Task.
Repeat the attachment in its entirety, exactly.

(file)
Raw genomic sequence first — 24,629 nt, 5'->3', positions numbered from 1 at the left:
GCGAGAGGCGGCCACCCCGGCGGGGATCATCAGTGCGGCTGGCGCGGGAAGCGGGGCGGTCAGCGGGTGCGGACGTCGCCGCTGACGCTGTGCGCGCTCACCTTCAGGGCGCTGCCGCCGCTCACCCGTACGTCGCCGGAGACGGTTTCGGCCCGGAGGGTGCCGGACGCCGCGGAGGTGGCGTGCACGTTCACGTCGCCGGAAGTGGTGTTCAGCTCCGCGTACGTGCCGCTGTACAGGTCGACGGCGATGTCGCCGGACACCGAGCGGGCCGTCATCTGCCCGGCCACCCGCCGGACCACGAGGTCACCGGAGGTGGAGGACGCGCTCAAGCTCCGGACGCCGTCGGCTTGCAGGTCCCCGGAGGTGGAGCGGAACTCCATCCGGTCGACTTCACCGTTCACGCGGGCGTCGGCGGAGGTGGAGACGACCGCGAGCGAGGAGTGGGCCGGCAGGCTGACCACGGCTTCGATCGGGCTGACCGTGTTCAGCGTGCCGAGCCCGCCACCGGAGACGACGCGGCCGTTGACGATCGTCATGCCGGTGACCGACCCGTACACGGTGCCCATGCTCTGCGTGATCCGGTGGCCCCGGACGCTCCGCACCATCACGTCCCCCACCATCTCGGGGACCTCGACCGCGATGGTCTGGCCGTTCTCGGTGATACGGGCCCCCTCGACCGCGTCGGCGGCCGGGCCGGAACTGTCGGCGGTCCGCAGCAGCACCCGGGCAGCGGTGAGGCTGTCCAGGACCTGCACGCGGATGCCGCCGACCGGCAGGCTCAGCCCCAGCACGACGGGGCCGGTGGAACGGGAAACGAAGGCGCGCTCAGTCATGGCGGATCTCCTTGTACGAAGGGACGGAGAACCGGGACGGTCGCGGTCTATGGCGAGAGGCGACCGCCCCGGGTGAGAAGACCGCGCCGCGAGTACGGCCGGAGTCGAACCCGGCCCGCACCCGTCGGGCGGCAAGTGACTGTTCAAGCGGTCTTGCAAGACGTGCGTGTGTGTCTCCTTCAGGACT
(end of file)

Raw genomic sequence first — 24,629 nt, 5'->3', positions numbered from 1 at the left:
GCGAGAGGCGGCCACCCCGGCGGGGATCATCAGTGCGGCTGGCGCGGGAAGCGGGGCGGTCAGCGGGTGCGGACGTCGCCGCTGACGCTGTGCGCGCTCACCTTCAGGGCGCTGCCGCCGCTCACCCGTACGTCGCCGGAGACGGTTTCGGCCCGGAGGGTGCCGGACGCCGCGGAGGTGGCGTGCACGTTCACGTCGCCGGAAGTGGTGTTCAGCTCCGCGTACGTGCCGCTGTACAGGTCGACGGCGATGTCGCCGGACACCGAGCGGGCCGTCATCTGCCCGGCCACCCGCCGGACCACGAGGTCACCGGAGGTGGAGGACGCGCTCAAGCTCCGGACGCCGTCGGCTTGCAGGTCCCCGGAGGTGGAGCGGAACTCCATCCGGTCGACTTCACCGTTCACGCGGGCGTCGGCGGAGGTGGAGACGACCGCGAGCGAGGAGTGGGCCGGCAGGCTGACCACGGCTTCGATCGGGCTGACCGTGTTCAGCGTGCCGAGCCCGCCACCGGAGACGACGCGGCCGTTGACGATCGTCATGCCGGTGACCGACCCGTACACGGTGCCCATGCTCTGCGTGATCCGGTGGCCCCGGACGCTCCGCACCATCACGTCCCCCACCATCTCGGGGACCTCGACCGCGATGGTCTGGCCGTTCTCGGTGATACGGGCCCCCTCGACCGCGTCGGCGGCCGGGCCGGAACTGTCGGCGGTCCGCAGCAGCACCCGGGCAGCGGTGAGGCTGTCCAGGACCTGCACGCGGATGCCGCCGACCGGCAGGCTCAGCCCCAGCACGACGGGGCCGGTGGAACGGGAAACGAAGGCGCGCTCAGTCATGGCGGATCTCCTTGTACGAAGGGACGGAGAACCGGGACGGTCGCGGTCTATGGCGAGAGGCGACCGCCCCGGGTGAGAAGACCGCGCCGCGAGTACGGCCGGAGTCGAACCCGGCCCGCACCCGTCGGGCGGCAAGTGACTGTTCAAGCGGTCTTGCAAGACGTGCGTGTGTGTCTCCTTCAGGACT